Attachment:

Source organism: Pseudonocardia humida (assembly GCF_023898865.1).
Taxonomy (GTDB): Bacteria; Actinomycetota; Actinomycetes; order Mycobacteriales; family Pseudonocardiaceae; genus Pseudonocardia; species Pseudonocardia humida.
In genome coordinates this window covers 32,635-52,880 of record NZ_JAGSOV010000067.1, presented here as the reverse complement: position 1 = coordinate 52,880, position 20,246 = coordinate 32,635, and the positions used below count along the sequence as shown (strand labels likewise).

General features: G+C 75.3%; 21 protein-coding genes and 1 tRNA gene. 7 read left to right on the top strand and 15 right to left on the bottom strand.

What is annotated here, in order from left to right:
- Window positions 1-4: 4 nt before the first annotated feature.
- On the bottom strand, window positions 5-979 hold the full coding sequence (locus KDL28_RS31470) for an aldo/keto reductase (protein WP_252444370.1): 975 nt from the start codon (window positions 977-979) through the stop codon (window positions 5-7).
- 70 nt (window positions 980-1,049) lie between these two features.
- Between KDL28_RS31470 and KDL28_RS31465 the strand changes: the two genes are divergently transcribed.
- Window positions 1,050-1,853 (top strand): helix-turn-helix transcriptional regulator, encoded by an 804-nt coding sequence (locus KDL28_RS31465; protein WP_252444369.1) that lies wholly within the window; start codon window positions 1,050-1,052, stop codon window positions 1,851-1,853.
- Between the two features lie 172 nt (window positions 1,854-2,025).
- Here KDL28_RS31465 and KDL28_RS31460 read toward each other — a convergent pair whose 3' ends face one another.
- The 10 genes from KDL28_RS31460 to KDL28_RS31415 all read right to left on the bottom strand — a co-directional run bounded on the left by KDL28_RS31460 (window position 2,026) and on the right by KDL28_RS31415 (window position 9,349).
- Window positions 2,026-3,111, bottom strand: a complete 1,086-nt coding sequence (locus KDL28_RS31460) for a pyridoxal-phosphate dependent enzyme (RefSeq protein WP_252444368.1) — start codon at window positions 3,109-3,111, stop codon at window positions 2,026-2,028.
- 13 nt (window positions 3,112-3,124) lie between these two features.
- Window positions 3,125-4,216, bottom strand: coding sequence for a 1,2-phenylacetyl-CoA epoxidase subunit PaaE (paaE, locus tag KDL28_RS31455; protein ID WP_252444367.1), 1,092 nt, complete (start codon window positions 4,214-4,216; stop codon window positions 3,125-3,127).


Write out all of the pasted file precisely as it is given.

Source organism: Pseudonocardia humida (assembly GCF_023898865.1).
Taxonomy (GTDB): Bacteria; Actinomycetota; Actinomycetes; order Mycobacteriales; family Pseudonocardiaceae; genus Pseudonocardia; species Pseudonocardia humida.
In genome coordinates this window covers 32,635-52,880 of record NZ_JAGSOV010000067.1, presented here as the reverse complement: position 1 = coordinate 52,880, position 20,246 = coordinate 32,635, and the positions used below count along the sequence as shown (strand labels likewise).

General features: G+C 75.3%; 21 protein-coding genes and 1 tRNA gene. 7 read left to right on the top strand and 15 right to left on the bottom strand.

What is annotated here, in order from left to right:
- Window positions 1-4: 4 nt before the first annotated feature.
- On the bottom strand, window positions 5-979 hold the full coding sequence (locus KDL28_RS31470) for an aldo/keto reductase (protein WP_252444370.1): 975 nt from the start codon (window positions 977-979) through the stop codon (window positions 5-7).
- 70 nt (window positions 980-1,049) lie between these two features.
- Between KDL28_RS31470 and KDL28_RS31465 the strand changes: the two genes are divergently transcribed.
- Window positions 1,050-1,853 (top strand): helix-turn-helix transcriptional regulator, encoded by an 804-nt coding sequence (locus KDL28_RS31465; protein WP_252444369.1) that lies wholly within the window; start codon window positions 1,050-1,052, stop codon window positions 1,851-1,853.
- Between the two features lie 172 nt (window positions 1,854-2,025).
- Here KDL28_RS31465 and KDL28_RS31460 read toward each other — a convergent pair whose 3' ends face one another.
- The 10 genes from KDL28_RS31460 to KDL28_RS31415 all read right to left on the bottom strand — a co-directional run bounded on the left by KDL28_RS31460 (window position 2,026) and on the right by KDL28_RS31415 (window position 9,349).
- Window positions 2,026-3,111, bottom strand: a complete 1,086-nt coding sequence (locus KDL28_RS31460) for a pyridoxal-phosphate dependent enzyme (RefSeq protein WP_252444368.1) — start codon at window positions 3,109-3,111, stop codon at window positions 2,026-2,028.
- 13 nt (window positions 3,112-3,124) lie between these two features.
- Window positions 3,125-4,216, bottom strand: coding sequence for a 1,2-phenylacetyl-CoA epoxidase subunit PaaE (paaE, locus tag KDL28_RS31455; protein ID WP_252444367.1), 1,092 nt, complete (start codon window positions 4,214-4,216; stop codon window positions 3,125-3,127).